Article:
- Heart disease (e.g., congestive heart failure) or
- High blood pressure or
- Kidney disease or
- Liver disease (e.g., hepatitis) or
- Stomach or intestinal ulcers or bleeding or
- Stroke, history of—Use with caution. Nabumetone may make these conditions worse .
- Aspirin sensitivity, history of—Nabumetone should NOT be used in patients with this condition .
- Heart surgery (e.g., coronary artery bypass graft surgery)—Nabumetone should NOT be used to relieve pain right before or after the surgery .
Proper use of nabumetone
For safe and effective use of nabumetone, do not take more of it, do not take it more often, and do not take it for a longer time than ordered by your doctor. Taking too much of nabumetone may increase the chance of unwanted effects, especially in elderly patients .
When used for severe or continuing arthritis, nabumetone must be taken regularly as ordered by your doctor in order for it to help you. Nabumetone usually begins to work within one week, but in severe cases up to two weeks or even longer may pass before you begin to feel better. Also, several weeks may pass before you feel the full effects of nabumetone.
You may take nabumetone with or without food .
The dose of nabumetone will be different for different patients. Follow your doctor’s orders or the directions on the label. The following information includes only the average doses of nabumetone. If your dose is different, do not change it unless your doctor tells you to do so.
The amount of medicine that you take depends on the strength of the medicine. Also, the number of doses you take each day, the time allowed between doses, and the length of time you take the medicine depend on the medical problem for which you are using the medicine.
- For oral dosage form (tablets):
- For osteoarthritis and rheumatoid arthritis:
- Adults—At first, 1000 milligrams (mg) once a day, in the morning or evening, or 500 mg twice a day, in the morning and evening. Your doctor may increase the dose, if necessary, up to a total of 2000 mg a day.
- Children—Use and dose must be determined by your doctor .
- For osteoarthritis and rheumatoid arthritis:
If you miss a dose of nabumetone, take it as soon as possible. However, if it is almost time for your next dose, skip the missed dose and go back to your regular dosing schedule. Do not double doses.
Store the medicine in a closed container at room temperature, away from heat, moisture, and direct light. Keep from freezing.
Ask your healthcare professional how you should dispose of any medicine you do not use.
Keep out of the reach of children.
Do not keep outdated medicine or medicine no longer needed.
Precautions while using nabumetone
It is very important that your doctor check your progress at regular visits. This will allow your doctor to see if the medicine is working properly and to decide if you should continue to take it. Blood and urine tests may be needed to check for unwanted effects .
Nabumetone may raise your risk of having a heart attack or stroke. This is more likely in people who already have heart disease. People who use nabumetone for a long time might also have a higher risk .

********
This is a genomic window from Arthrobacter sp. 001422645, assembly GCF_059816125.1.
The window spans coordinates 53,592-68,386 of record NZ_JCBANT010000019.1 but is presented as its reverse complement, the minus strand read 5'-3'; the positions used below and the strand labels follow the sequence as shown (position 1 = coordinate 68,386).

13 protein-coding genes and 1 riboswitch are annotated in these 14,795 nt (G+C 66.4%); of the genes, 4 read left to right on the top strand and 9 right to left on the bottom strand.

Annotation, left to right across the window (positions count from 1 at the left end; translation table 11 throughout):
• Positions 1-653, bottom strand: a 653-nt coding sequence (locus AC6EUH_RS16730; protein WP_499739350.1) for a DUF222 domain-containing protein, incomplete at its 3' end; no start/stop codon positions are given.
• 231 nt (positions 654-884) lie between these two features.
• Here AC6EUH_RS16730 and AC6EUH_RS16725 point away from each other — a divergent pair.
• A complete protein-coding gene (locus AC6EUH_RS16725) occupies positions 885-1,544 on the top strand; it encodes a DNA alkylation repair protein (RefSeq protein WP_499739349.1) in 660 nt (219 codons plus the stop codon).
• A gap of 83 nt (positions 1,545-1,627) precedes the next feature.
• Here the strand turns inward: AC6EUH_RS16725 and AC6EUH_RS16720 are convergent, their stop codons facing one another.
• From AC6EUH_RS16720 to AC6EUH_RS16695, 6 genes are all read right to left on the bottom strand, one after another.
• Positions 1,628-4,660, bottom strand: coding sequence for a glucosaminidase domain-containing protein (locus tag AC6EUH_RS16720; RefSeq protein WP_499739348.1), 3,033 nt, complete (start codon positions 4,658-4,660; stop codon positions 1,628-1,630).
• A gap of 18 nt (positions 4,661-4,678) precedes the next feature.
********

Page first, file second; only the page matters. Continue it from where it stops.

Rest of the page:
Nabumetone may cause bleeding in your stomach or intestines. These problems can happen without warning signs. This is more likely if you have had a stomach ulcer in the past, if you smoke or drink alcohol regularly, if you are over 60 years old, if you are in poor health, or if you are using certain other medicines (a steroid or a blood thinner) .
Serious skin reactions can occur during treatment with nabumetone. Check with your doctor right away if you have any of the following symptoms while taking nabumetone: blistering, peeling, loosening of skin, chills, cough, diarrhea, fever, itching, joint or muscle pain, red skin lesions, sore throat, sores, ulcers, or white spots in mouth or on lips, or unusual tiredness or weakness .
Possible warning signs of some serious side effects that can occur during treatment with nabumetone may include swelling of the face, fingers, feet, and/or lower legs; severe stomach pain, black, tarry stools, and/or vomiting of blood or material that looks like coffee grounds; unusual weight gain; yellow skin or eyes; decreased urination; unusual bleeding or bruising; and/or skin rash. Also, signs of serious heart problems could occur such as chest pain, tightness in chest, fast or irregular heartbeat, unusual flushing or warmth of skin, weakness, or slurring of speech. Stop taking nabumetone and check with your doctor immediately if you notice any of these warning signs .
Nabumetone may also cause a serious type of allergic reaction called anaphylaxis. Although this is rare, it may occur more often in patients who are allergic to aspirin or to any of the nonsteroidal anti-inflammatory drugs. Anaphylaxis requires immediate medical attention. The most serious signs of this reaction are very fast or irregular breathing, gasping for breath, wheezing, or fainting. Other signs may include changes in color of the skin of the face; very fast but irregular heartbeat or pulse; hive-like swellings on the skin; and puffiness or swellings of the eyelids or around the eyes. If these effects occur, get emergency help at once .
Using nabumetone while you are pregnant can harm your unborn baby. If you think you have become pregnant while using the medicine, tell your doctor right away .
Nabumetone may make your skin more sensitive to sunlight. Use a sunscreen when you are outdoors. Avoid sunlamps and tanning beds .
Before having any kind of surgery or medical tests, tell your doctor that you are taking nabumetone. It may be necessary for you to stop treatment for a while, or to change to a different nonsteroidal anti-inflammatory drug before your procedure .
Nabumetone side effects
Along with its needed effects, a medicine may cause some unwanted effects. Although not all of these side effects may occur, if they do occur they may need medical attention.